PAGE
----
NDB report: Health care tops security concerns again


By Dylan Bushell-Embling
Monday, 13 May, 2019



NDB report: Health care tops security concerns again

The number of data breaches reported under Australia's Notifiable Data Breach (NDB) scheme fell to 215 for the March quarter, down from 262 the quarter before.

But notifications increased during every month of the quarter, from 62 in January to 67 in February and 86 in March, the Office of the Australian Information Commissioner’s latest quarterly NDB report found.

SailPoint Vice President APJ Terry Burgess said the monthly increase represents cause for concern.

“If the numbers don’t serve as a wake-up call to business leaders on the importance of security and access, I don’t know what will. Business leaders need to fully understand the cost of breaches — from financial to reputational — and focus on putting strategies in place that protect themselves and their customers,” he said.

Of the breach notifications filed during the quarter, one impacted more than 10 million people, with a total of 25 breaches impacting more than 1000 individuals. The majority (68%) involved the personal information of 100 or fewer individuals, with 65 breaches affecting a single person.

The most commonly exposed information included contact information (involved in 87% of breaches), financial details (46%), identity information (26%), health information (29%) and tax file numbers (17%).

The statistics also show that malicious or criminal attacks accounted for 61% of data breaches during the quarter, with human error responsible for 35% and system faults for the remaining 4%.

Of the 131 data breaches associated with malicious attacks, 66% involved cyber attacks such as phishing (20%), hacking (13%), malware (13%), ransomware (7%), brute force attacks (7%) and the use of compromised or stolen credentials (40%).

Common causes of data breaches associated with human error include sending personal information to the wrong recipient over email, unintended release or publication of information and the loss of paperwork or data storage devices.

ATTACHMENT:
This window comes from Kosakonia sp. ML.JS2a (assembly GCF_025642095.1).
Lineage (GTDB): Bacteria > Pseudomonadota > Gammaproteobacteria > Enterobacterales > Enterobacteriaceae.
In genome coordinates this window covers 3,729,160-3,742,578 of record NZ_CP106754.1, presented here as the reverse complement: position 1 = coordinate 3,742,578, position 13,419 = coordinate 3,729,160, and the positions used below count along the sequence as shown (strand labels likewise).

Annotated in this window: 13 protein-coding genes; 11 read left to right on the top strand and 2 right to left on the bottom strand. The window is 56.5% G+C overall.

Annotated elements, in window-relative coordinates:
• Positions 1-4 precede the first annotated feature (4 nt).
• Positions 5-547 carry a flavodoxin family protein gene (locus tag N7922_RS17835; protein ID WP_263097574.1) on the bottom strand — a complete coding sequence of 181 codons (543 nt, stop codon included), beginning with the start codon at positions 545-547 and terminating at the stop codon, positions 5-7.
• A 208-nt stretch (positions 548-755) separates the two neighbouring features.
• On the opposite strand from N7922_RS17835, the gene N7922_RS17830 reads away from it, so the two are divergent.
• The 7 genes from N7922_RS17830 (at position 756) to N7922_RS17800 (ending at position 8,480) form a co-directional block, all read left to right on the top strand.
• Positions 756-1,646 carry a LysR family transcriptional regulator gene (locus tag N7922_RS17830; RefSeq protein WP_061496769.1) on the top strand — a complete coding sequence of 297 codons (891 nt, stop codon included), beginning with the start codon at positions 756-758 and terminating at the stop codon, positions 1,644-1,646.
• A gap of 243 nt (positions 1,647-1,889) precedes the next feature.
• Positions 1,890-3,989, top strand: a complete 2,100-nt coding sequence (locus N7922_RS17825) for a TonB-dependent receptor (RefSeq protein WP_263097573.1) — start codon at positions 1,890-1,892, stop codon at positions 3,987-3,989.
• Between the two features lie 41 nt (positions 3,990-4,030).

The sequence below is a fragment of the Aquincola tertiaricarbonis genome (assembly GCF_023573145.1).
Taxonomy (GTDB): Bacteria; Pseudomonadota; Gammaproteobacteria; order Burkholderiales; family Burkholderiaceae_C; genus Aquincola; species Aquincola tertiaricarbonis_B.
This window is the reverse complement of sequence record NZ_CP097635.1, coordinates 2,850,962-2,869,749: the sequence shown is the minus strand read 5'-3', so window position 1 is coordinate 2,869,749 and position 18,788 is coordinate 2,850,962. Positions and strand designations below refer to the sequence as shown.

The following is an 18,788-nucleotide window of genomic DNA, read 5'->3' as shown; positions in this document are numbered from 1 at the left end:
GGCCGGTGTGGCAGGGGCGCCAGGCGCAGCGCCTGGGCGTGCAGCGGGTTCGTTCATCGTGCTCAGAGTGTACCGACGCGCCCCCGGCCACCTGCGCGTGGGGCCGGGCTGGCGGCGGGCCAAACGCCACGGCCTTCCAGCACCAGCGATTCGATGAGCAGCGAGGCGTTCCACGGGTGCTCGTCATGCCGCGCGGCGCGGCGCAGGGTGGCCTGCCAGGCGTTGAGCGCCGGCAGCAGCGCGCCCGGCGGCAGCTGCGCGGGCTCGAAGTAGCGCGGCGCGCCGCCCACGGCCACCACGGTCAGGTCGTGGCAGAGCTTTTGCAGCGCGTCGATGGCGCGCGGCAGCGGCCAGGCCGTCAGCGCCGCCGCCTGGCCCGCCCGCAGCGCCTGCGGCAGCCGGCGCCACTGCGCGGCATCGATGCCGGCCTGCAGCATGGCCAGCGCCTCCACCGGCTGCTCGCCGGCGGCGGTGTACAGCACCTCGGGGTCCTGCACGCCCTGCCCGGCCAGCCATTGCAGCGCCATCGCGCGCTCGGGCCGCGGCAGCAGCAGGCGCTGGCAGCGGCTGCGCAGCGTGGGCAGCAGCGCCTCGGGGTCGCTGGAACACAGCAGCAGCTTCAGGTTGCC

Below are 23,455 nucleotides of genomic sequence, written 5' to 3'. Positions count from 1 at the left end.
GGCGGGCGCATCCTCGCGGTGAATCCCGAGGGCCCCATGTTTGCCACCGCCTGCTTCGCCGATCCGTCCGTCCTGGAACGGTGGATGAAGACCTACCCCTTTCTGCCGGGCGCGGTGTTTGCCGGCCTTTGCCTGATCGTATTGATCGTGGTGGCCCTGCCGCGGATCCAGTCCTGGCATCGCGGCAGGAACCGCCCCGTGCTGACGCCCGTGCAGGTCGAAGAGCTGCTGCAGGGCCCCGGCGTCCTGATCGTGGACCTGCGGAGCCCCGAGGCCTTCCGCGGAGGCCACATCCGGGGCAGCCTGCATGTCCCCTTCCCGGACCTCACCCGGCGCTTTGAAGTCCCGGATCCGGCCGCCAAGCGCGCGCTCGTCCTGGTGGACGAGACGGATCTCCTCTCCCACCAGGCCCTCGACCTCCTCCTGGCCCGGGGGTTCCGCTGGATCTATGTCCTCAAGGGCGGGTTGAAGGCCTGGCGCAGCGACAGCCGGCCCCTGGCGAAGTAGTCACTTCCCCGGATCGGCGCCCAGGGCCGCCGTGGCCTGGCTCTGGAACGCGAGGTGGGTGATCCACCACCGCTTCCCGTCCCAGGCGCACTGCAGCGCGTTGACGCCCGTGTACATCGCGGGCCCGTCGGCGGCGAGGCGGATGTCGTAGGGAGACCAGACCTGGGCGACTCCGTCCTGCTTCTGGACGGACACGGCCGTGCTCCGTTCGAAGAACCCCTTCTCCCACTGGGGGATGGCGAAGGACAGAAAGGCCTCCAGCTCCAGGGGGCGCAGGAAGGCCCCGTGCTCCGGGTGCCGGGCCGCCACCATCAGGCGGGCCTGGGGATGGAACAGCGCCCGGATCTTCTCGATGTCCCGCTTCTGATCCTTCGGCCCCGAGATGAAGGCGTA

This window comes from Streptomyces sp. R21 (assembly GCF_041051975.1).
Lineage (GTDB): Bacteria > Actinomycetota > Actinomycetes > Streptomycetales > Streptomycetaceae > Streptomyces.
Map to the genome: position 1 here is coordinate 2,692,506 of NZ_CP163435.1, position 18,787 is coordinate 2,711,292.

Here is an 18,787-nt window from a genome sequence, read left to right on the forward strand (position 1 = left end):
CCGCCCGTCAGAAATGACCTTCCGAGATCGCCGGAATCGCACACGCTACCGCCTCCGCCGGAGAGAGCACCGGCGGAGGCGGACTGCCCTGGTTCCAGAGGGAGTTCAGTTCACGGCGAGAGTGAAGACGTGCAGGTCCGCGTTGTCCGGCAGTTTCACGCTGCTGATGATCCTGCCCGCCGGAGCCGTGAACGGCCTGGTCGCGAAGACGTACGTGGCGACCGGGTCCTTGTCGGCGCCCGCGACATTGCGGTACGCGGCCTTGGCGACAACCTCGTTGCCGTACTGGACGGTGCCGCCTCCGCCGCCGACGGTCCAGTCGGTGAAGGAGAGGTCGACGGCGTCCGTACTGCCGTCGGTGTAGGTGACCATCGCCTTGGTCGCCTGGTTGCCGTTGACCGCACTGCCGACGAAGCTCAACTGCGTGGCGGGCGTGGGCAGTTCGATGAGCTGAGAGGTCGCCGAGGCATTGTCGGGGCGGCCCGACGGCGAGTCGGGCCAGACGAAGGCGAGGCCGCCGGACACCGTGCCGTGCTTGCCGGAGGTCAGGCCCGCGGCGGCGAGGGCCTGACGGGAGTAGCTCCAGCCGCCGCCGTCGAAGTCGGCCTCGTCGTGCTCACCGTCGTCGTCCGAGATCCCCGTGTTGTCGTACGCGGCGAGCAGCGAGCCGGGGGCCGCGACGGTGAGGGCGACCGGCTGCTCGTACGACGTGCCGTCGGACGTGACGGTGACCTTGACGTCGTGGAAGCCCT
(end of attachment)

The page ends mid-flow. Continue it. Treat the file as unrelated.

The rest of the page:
The report also shows that the healthcare sector again topped the list of the top five sectors by notifications during the quarter. The OAIC received 58 notifications from the sector during the quarter, more than double the number received from the second ranked sector, the finance industry (27).

“It is very concerning to see health service providers continuing to be targeted and successfully breached by attackers,” Sophos ANZ Managing Director John Donovan commented.

“It goes without saying that this industry is dealing with incredibly sensitive and personal data and, as such, has a huge responsibility to the people of Australia to protect their data effectively. The report serves as a reminder to the healthcare industry to implement robust security practices to protect the extremely sensitive data they are entrusted with.”

Meanwhile, the OAIC has separately released the Notifiable Data Breach 12-month Insights Report. This report found that 964 data breach notifications have been submitted over the first four full quarters of the scheme’s operation, with 60% of these traced to malicious or criminal attacks.

More than a third of breaches were directly due to human error, with one in 10 breaches involving emailing personal information to the wrong recipient.

The OAIC has also received 168 voluntary notifications related to incidents that do not meet the threshold for mandatory reporting, or that affected companies not regulated under Australia’s Privacy Act.

“By understanding the causes of notifiable data breaches, business and other regulated entities can take reasonable steps to prevent them,” Australian Information Commissioner and Privacy Commissioner Angelene Falk said during the release of the annual report.

“Our report shows a clear trend towards the human factor in data breaches — so training and supporting your people and improving processes and technology are critical to keeping customers’ personal information safe. After more than 12 months in operation, entities should now be well equipped to meet their obligations under the scheme, and take proactive measures to prevent breaches of personal information.”

Image credit: ©stock.adobe.com/au/robsonphoto

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